Thursday, June 25, 2015

Hukkat, Forgiveness and Righteous Anger

The rabbis imagine King Solomon, considered the wisest figure in the Bible, saying, “I have labored to understand the word of God and have understood it all, except for the ritual of the red heifer.” (Numbers Rabbah 19:3)

I struggle to understand a great many things. In particular I labor to understand the events of this past week.

These words echo in my thoughts. “I forgive you! You took something very precious from me. I will never talk to her again. I will never, ever hold her again. But I forgive you. And have mercy on your soul.”

Nadine Collier, the daughter of 70-year-old Ethel Lance, one of the nine victims murdered at the Emanuel African Methodist Episcopal Church in Charleston, uttered these words. They were said at the bond hearing of confessed murderer Dylann Roof. I find these sentiments both remarkable and incomprehensible.

Whereas forgiveness is central to Christian teachings, although the depths of such forgiveness may very well exceed that of many Christians, justice is paramount to Judaism. How can murder ever be forgiven? How can a human being offer something that belongs to God? And yet, forgiveness of another, and especially of such an egregious crime, prevents someone from wallowing in anger.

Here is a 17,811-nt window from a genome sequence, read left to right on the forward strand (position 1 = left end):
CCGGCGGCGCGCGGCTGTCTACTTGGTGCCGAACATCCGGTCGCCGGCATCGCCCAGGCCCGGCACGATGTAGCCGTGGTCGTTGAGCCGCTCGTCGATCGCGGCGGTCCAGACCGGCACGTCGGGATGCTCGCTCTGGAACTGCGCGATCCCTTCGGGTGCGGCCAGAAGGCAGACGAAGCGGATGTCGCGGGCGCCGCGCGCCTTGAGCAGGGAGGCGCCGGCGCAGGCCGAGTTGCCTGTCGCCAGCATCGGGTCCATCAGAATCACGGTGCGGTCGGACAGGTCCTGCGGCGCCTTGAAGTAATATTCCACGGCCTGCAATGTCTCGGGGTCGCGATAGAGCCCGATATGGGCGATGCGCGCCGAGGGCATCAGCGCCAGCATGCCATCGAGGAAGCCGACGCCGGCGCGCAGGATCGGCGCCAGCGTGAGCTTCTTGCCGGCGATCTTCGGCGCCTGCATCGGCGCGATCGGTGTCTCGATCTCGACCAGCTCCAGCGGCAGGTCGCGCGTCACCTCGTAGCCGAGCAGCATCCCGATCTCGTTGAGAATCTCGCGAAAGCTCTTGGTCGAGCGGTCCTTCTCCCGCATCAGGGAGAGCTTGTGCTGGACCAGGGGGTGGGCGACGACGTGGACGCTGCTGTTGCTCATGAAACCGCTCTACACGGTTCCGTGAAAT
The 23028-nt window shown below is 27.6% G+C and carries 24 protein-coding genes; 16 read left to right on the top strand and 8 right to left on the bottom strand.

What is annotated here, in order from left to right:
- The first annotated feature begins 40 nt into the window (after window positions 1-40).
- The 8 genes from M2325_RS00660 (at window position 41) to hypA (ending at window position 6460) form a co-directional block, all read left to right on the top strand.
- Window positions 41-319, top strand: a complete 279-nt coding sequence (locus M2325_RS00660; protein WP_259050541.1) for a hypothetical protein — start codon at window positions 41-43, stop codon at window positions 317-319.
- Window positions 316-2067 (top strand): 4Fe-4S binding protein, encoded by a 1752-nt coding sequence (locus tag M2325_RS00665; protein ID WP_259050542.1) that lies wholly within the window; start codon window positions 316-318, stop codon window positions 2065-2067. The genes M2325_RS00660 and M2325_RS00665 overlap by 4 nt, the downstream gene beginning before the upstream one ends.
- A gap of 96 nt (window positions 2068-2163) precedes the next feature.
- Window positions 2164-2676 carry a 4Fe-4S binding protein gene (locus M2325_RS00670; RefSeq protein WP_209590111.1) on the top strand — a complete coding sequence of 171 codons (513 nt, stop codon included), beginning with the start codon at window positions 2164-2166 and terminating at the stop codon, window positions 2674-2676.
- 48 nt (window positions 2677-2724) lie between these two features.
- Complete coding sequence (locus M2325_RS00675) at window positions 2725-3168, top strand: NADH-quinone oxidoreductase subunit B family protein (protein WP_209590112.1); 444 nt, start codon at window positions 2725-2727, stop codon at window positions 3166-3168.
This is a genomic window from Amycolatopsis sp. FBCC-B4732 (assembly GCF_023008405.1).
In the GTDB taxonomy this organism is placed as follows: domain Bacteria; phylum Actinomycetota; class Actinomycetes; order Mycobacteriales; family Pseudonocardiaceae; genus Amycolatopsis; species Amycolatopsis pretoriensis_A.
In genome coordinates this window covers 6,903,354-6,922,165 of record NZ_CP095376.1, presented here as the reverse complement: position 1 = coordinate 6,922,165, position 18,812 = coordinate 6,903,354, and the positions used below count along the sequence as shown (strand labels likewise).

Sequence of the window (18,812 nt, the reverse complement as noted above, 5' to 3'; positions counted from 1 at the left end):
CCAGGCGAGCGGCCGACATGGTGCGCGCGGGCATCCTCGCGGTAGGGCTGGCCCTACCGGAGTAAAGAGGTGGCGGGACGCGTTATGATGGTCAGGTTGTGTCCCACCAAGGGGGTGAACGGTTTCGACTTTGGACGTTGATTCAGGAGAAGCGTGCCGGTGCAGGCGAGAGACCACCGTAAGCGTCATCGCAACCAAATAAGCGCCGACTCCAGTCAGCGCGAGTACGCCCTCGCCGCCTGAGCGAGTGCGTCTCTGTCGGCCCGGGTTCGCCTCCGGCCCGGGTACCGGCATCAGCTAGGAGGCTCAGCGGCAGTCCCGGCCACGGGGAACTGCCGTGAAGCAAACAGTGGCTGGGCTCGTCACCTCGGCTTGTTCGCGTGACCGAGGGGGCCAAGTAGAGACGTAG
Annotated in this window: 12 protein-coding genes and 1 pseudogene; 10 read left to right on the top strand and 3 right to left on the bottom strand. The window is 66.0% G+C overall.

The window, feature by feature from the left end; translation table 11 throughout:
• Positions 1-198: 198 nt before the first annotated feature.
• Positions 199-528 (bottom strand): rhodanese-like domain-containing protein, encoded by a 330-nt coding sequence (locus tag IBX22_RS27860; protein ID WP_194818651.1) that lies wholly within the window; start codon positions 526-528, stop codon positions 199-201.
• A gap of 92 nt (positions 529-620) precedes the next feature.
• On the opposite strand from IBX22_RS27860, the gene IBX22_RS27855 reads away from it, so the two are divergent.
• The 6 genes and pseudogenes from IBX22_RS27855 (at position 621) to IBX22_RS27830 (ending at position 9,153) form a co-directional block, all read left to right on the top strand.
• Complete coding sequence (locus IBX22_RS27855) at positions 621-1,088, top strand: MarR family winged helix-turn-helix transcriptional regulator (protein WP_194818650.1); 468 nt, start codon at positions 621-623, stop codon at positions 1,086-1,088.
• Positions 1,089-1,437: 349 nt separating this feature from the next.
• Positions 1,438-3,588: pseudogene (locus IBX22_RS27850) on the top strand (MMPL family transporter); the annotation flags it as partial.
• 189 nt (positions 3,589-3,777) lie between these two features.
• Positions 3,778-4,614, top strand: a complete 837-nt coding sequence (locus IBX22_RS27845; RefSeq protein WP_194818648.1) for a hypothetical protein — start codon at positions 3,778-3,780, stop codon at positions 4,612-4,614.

Then again, the lack of justice, and the familiar repetition of such massacres, gnaws at my soul. I turn angry. Once again the combination of guns, mental illness and racism have transformed hatreds into massacres. Add Charleston to the list of Newtown, Oak Creek and Aurora to name a few.

Forgiveness has its virtues. It is a balm for the soul. Perhaps it allows the mourners to remain closer to those they lost. Their forgiveness makes more room for their remembrances. They can remember their loved ones. They can mourn their losses rather than fixating on the justice that continues to appear ever more distant.

Commentators suggest that the bizarre sacrificial ritual of the red heifer, detailed in this week’s portion, is a method for safeguarding the ritual cleanliness of the priesthood. It guarantees that his sins might not despoil the sacrifices. We no longer offer sacrifices. We have no method for ensuring our purity. All human beings are given to wrongdoing. We cannot be rescued from our wrongs by the sprinkling of blood. Instead we must engage in repentance. The turning of the heart is within our hands. Forgiveness, however, remains in the hands of others. Forgiveness is elusive.

I return to my anger. Some, and perhaps these days we might say far too many,are given to evil.

When will we say, “Enough?” Is removing the Confederate flag enough? Symbols of hate are indeed powerful. But such hatred must be banished from the heart. How can we transform our anger into action and address the constellation of problems (and not just their symbols) that make this a recurring tale.

Even our president has been relegated to the role of chief priest. He leads us in mourning. He intones our tragedies. But such massacres are not tragedies. A tragedy is unavoidable. I remain convinced that we can do so much more to eliminate the litany of such mass murders. Let us say, “Enough!” Let us be stirred to action.

Anger has its merits. It can serve to build a better society. Let our anger be transformed into righteousness. Forgiveness remains with God.

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